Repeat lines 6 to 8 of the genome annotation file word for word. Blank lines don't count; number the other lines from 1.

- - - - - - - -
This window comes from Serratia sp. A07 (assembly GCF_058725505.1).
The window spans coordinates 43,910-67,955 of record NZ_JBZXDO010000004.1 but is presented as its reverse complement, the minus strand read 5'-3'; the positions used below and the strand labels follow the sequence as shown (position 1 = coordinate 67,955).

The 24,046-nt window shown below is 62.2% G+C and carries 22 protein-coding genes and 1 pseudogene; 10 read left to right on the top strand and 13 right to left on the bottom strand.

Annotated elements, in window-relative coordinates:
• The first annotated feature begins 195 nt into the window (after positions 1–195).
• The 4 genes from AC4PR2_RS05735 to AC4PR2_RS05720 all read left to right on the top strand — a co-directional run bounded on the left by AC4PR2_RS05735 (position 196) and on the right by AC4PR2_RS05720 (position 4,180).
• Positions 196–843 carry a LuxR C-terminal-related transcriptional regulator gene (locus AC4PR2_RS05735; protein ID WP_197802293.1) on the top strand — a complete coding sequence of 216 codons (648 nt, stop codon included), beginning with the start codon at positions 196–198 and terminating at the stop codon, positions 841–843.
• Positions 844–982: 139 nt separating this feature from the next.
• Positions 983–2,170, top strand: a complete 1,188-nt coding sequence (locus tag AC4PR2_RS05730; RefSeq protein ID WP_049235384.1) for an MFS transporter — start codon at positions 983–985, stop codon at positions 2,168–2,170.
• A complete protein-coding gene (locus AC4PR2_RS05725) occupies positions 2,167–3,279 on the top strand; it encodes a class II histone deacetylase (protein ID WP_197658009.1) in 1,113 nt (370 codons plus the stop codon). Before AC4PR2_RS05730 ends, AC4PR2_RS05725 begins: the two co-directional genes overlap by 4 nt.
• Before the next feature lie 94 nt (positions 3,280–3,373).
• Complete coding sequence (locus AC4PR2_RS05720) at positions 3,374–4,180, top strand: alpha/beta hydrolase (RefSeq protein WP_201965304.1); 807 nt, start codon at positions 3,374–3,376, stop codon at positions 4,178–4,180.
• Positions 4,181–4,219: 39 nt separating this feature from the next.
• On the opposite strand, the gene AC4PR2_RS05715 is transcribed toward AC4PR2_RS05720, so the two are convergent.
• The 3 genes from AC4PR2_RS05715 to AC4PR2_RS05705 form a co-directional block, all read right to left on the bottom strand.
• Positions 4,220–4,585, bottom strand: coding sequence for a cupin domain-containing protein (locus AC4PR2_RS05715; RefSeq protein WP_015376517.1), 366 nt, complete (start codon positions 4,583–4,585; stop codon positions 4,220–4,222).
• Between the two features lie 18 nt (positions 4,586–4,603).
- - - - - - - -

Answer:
• The 4 genes from AC4PR2_RS05735 to AC4PR2_RS05720 all read left to right on the top strand — a co-directional run bounded on the left by AC4PR2_RS05735 (position 196) and on the right by AC4PR2_RS05720 (position 4,180).
• Positions 196–843 carry a LuxR C-terminal-related transcriptional regulator gene (locus AC4PR2_RS05735; protein ID WP_197802293.1) on the top strand — a complete coding sequence of 216 codons (648 nt, stop codon included), beginning with the start codon at positions 196–198 and terminating at the stop codon, positions 841–843.
• Positions 844–982: 139 nt separating this feature from the next.